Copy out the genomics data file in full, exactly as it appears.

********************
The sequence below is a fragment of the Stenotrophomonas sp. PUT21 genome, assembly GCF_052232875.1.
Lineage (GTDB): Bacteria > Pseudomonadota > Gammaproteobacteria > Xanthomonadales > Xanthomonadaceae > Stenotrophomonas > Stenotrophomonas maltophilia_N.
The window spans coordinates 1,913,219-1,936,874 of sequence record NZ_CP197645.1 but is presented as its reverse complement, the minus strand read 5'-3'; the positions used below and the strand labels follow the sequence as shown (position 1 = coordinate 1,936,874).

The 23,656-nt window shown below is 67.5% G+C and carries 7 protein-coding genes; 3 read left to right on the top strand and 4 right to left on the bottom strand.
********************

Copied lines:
The sequence below is a fragment of the Stenotrophomonas sp. PUT21 genome, assembly GCF_052232875.1.
Lineage (GTDB): Bacteria > Pseudomonadota > Gammaproteobacteria > Xanthomonadales > Xanthomonadaceae > Stenotrophomonas > Stenotrophomonas maltophilia_N.
The window spans coordinates 1,913,219-1,936,874 of sequence record NZ_CP197645.1 but is presented as its reverse complement, the minus strand read 5'-3'; the positions used below and the strand labels follow the sequence as shown (position 1 = coordinate 1,936,874).

The 23,656-nt window shown below is 67.5% G+C and carries 7 protein-coding genes; 3 read left to right on the top strand and 4 right to left on the bottom strand.